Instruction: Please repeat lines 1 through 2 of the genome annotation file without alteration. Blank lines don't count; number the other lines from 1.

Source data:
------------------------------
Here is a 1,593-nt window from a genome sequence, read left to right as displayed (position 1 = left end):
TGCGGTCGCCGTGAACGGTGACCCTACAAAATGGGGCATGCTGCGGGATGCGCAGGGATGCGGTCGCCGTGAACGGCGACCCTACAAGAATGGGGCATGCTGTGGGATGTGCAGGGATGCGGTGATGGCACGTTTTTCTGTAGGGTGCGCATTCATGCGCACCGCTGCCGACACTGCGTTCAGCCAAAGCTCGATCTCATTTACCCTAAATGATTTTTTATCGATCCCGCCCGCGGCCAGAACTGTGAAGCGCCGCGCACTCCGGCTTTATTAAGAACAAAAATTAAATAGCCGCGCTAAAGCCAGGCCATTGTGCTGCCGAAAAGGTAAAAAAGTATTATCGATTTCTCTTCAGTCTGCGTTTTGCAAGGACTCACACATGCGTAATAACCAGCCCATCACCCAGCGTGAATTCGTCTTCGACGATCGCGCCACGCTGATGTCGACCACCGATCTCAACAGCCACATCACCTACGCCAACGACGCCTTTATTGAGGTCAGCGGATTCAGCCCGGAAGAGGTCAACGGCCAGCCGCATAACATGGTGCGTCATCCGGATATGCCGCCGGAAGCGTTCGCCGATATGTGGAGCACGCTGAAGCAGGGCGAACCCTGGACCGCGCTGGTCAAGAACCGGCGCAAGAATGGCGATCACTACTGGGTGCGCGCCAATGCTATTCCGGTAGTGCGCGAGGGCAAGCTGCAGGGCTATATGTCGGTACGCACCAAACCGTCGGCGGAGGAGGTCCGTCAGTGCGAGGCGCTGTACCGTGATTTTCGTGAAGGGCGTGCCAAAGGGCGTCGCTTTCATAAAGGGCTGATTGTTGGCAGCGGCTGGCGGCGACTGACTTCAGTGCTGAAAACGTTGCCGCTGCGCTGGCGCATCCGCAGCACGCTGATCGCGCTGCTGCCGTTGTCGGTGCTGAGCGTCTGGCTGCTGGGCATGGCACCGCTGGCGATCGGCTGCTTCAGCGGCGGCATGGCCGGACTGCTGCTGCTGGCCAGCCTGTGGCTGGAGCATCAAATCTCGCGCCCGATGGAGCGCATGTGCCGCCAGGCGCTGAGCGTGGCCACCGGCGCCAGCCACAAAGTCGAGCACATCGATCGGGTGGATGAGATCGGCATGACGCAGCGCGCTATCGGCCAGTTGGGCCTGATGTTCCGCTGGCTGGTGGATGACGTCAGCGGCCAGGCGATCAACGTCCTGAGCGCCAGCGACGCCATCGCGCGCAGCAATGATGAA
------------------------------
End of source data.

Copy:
Here is a 1,593-nt window from a genome sequence, read left to right as displayed (position 1 = left end):
TGCGGTCGCCGTGAACGGTGACCCTACAAAATGGGGCATGCTGCGGGATGCGCAGGGATGCGGTCGCCGTGAACGGCGACCCTACAAGAATGGGGCATGCTGTGGGATGTGCAGGGATGCGGTGATGGCACGTTTTTCTGTAGGGTGCGCATTCATGCGCACCGCTGCCGACACTGCGTTCAGCCAAAGCTCGATCTCATTTACCCTAAATGATTTTTTATCGATCCCGCCCGCGGCCAGAACTGTGAAGCGCCGCGCACTCCGGCTTTATTAAGAACAAAAATTAAATAGCCGCGCTAAAGCCAGGCCATTGTGCTGCCGAAAAGGTAAAAAAGTATTATCGATTTCTCTTCAGTCTGCGTTTTGCAAGGACTCACACATGCGTAATAACCAGCCCATCACCCAGCGTGAATTCGTCTTCGACGATCGCGCCACGCTGATGTCGACCACCGATCTCAACAGCCACATCACCTACGCCAACGACGCCTTTATTGAGGTCAGCGGATTCAGCCCGGAAGAGGTCAACGGCCAGCCGCATAACATGGTGCGTCATCCGGATATGCCGCCGGAAGCGTTCGCCGATATGTGGAGCACGCTGAAGCAGGGCGAACCCTGGACCGCGCTGGTCAAGAACCGGCGCAAGAATGGCGATCACTACTGGGTGCGCGCCAATGCTATTCCGGTAGTGCGCGAGGGCAAGCTGCAGGGCTATATGTCGGTACGCACCAAACCGTCGGCGGAGGAGGTCCGTCAGTGCGAGGCGCTGTACCGTGATTTTCGTGAAGGGCGTGCCAAAGGGCGTCGCTTTCATAAAGGGCTGATTGTTGGCAGCGGCTGGCGGCGACTGACTTCAGTGCTGAAAACGTTGCCGCTGCGCTGGCGCATCCGCAGCACGCTGATCGCGCTGCTGCCGTTGTCGGTGCTGAGCGTCTGGCTGCTGGGCATGGCACCGCTGGCGATCGGCTGCTTCAGCGGCGGCATGGCCGGACTGCTGCTGCTGGCCAGCCTGTGGCTGGAGCATCAAATCTCGCGCCCGATGGAGCGCATGTGCCGCCAGGCGCTGAGCGTGGCCACCGGCGCCAGCCACAAAGTCGAGCACATCGATCGGGTGGATGAGATCGGCATGACGCAGCGCGCTATCGGCCAGTTGGGCCTGATGTTCCGCTGGCTGGTGGATGACGTCAGCGGCCAGGCGATCAACGTCCTGAGCGCCAGCGACGCCATCGCGCGCAGCAATGATGAA